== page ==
Palm hits 20-day closing low as higher output, Black Sea deal extension weigh
Malaysian palm oil futures eased on Thursday for a fourth consecutive session, hitting a 20-day closing low amid fears of higher production, and as an extension of the Black Sea export deal raised the prospects of improved global supply.
The benchmark palm oil contract FCPOc3 for August delivery on the Bursa Malaysia Derivatives Exchange closed down 39 ringgit, or 1.14%, to 3,395 ringgit ($765.50) a tonne, its lowest closing since April 28.
“Given the rising palm supply in the front months for the past two weeks, we’ve seen price elasticity of demand induced towards improving price parities at destination markets and its relative value to edible oils,” said Marcello Cultrera, director at Singapore-based commodities consultancy Apricus 8 Pte Ltd.
The market is also trading in “risk-off mode” as top producer Indonesia is expected to review its domestic sales rule soon, he added.
Indonesia on Wednesday urged importing countries to recognise and pay the premium for sustainably produced palm oil rather than boycotting the widely-used oil, whose production critics say has been linked to deforestation.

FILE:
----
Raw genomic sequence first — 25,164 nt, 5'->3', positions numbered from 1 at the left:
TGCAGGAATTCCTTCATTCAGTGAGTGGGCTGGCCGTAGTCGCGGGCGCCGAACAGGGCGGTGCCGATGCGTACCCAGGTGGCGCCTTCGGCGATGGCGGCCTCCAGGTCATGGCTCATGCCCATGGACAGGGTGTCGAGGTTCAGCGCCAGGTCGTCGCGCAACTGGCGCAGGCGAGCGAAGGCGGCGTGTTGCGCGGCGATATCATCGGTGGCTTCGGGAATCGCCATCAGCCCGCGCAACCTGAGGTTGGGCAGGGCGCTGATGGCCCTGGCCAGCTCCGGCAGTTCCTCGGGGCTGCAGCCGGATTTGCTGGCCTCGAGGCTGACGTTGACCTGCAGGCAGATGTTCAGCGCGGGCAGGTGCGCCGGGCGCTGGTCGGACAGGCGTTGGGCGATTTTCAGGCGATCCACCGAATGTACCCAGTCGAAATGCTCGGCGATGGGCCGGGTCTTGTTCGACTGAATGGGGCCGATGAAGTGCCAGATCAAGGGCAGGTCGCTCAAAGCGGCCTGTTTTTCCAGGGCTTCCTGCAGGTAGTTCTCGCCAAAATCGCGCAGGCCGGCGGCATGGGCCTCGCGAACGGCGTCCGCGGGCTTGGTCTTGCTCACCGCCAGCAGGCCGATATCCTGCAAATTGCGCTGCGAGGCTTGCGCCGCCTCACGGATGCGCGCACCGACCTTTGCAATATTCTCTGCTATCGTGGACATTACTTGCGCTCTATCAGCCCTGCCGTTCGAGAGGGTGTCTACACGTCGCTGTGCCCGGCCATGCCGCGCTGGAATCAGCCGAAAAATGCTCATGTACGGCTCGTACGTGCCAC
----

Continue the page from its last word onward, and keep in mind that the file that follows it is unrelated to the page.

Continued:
The Ukraine Black Sea grain deal has been extended for two more months, in what U.N. Secretary-General Antonio Guterres hailed as “good news for the world,” a day before Russia could have quit the pact over obstacles to its grain and fertiliser exports.
Dalian’s most-active soyoil contract DBYcv1 fell 0.3% while its palm oil contract DCPcv1 slipped 0.8%. Soyoil prices on the Chicago Board of Trade BOcv1 were up 0.3%.
Palm oil is affected by price movements in related oils as they compete for a share in the global vegetable oils market.
Source: Reuters (Reporting by Mei Mei Chu; Editing by Sherry Jacob-Phillips and Varun H K)